“Please get moving. We will ensure that the environment is created. We want to monetise certain assets which have been creating debt and build more public-private partnerships (PPPs) via debt equity swaps and investor participation,” he said.
Assuring that the Government’s fiscal consolidation plans would continue consistently, Karunanayake emphasised that increasing revenue and fiscal space was essential with Government income targeted to reach 16% of GDP from the present 10.4%. The Finance Minister urged the business community to pay their share of taxes, which is helpful to increase revenue and capital investment.
“Inconsistency is in the voters. If we had this system going from 1977 to 1994 we would have been beyond Singapore today. If you want consistency keep voting for us!” he quipped.
Referring to the VAT hike which was approved by Parliament on Wednesday after months of delay, he said that due to the good governance policy the Government had lost Rs. 80 b revenue from long drawn out measures including a suspension by the Supreme Court in July.
However, the Minister pointed out that as a result of the financial discipline that was brought into the system revenue from institutions such as Customs and Excise Department public, revenue had increased considerably. Over the next year, the Government hopes to raise Rs.10 b from the 15% VAT implementation process with projected revenue for the rest of the year being Rs. 1.8b. The Government is also hoping to achieve an ambitious deficit of 4.7% for 2017 and push the economy into a more sustained path of growth based on investment and exports.
“When we took over the office we collected only Rs. 40 b a year as excise duty and now we are collecting Rs. 160 b. Customs revenues have grown by over 70%,”he pointed out insisting that Government plans to streamline key institutions and introduce online payment platforms would increase ease of doing business while raising public revenue.
Private sector in “misery” over policies: Harry J
Business tycoon Harry Jayawardena yesterday lashed out at the Government for not having a consistent policy framework for the private sector, pointing out that it not only affects companies but also showcases bad planning by the Government.
He called on the Government to create a level playing field saying, “This Government comes and gives one policy and the other Government comes in and gives another, leaving the private sector in misery. We don’t know which way to go.”
Speaking at the CEO’s Breakfast Meeting organised by the Sri Lanka Philippines Business Council, Jayawardena pointed out that although Governments and politicians change over time, the policies and systems should not change.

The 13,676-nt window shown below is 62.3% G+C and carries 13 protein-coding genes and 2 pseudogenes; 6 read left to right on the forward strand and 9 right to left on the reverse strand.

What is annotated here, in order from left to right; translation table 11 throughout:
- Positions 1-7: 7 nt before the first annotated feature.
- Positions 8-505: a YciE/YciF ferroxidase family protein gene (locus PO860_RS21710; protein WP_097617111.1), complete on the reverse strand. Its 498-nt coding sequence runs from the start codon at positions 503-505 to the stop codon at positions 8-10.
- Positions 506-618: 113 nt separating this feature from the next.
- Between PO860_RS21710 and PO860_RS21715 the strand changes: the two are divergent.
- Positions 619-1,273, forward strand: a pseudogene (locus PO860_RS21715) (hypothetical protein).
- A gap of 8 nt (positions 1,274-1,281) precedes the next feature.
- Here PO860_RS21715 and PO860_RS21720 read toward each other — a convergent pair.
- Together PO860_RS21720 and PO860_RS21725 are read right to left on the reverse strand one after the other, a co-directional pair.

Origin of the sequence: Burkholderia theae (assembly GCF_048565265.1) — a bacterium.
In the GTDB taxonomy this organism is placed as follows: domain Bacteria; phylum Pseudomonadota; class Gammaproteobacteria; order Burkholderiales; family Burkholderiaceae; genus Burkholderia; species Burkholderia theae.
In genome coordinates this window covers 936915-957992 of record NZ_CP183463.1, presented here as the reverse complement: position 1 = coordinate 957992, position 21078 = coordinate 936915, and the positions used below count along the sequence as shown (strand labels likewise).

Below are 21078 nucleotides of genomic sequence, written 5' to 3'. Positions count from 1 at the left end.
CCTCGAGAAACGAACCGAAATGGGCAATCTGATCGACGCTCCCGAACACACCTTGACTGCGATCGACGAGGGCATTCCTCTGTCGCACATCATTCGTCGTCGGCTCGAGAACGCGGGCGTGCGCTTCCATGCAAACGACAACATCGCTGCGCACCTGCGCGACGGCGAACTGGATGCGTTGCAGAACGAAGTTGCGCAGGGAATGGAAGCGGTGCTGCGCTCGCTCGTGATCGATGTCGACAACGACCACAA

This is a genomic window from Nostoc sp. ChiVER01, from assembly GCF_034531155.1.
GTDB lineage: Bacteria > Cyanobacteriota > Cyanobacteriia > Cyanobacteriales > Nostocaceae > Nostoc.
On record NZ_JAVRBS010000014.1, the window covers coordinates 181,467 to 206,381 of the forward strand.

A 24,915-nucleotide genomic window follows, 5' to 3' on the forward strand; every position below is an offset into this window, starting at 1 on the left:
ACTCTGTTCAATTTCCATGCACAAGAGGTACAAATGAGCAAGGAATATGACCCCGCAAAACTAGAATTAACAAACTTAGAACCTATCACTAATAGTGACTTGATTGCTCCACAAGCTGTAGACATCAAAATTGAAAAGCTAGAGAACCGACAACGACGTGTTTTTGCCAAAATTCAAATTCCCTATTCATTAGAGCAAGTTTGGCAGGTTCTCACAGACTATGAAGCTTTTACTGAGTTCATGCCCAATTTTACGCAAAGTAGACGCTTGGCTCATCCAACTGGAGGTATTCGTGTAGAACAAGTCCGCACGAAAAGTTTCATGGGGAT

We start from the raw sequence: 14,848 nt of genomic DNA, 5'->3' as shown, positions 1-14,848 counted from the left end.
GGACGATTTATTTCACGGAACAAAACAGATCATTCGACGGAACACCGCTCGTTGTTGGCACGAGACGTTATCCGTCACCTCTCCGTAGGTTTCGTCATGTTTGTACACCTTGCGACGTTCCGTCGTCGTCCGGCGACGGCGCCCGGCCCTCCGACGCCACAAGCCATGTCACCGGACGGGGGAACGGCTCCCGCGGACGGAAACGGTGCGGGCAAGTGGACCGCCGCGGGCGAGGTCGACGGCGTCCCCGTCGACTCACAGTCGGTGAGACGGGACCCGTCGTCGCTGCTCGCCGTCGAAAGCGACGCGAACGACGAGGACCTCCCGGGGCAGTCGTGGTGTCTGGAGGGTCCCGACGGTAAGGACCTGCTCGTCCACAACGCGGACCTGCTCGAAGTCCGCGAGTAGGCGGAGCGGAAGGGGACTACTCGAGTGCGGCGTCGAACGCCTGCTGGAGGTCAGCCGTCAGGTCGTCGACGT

“Fair play has to be established. These crooks and the ‘comis kaaka’s’ of that Government come and join this Government, and the same old systems are being carried on by another Government. This carnival has to be stopped and this is the problem we face as the private sector,” he stressed.
Power crisis, the tea industry and trade policy were highlighted as examples of inconsistent policy tangles. “When I said inconsistency, look at the power sector. Why are we in this mess today? One Government plans power plants and the next Government cancels them. Look at trade policy. We have around 15,000 to 20,000 items with Pakistan and India. But how much trade is taking place? Who’s looking at these bottlenecks? Look at the tea market. How are you going to pay for labourers without having an income? Why are trade agreements not implemented? Why are they stuck? This is why I said we must have a coherent trade policy.”
Noting that the private sector is performing a magnificent task in driving the economy even today, he claimed that there is a need for “landlords in the systems” to take responsibility and be accountable for decisions.
“How many banks have gone and funded bad private investments because of political interference? They don’t care for the bank or for the investors. This is why we need landlords for the system to work,” he said.
While commending the Finance Minister for his efforts in dismantling all the errors that had been in the system during the past, he however said that there are still some loopholes that the Government should improve in some of the revenue collecting measures in Budget 2017.
“You said you consider everyone’s opinion’s for the Budget. If you did so, look at the taxes you have collected from alcohol. It can be further improved. There are good things, but the money is not collected. Under-invoicing at customs still happens,” he noted.
(By Charumini de Silva – ft.lk)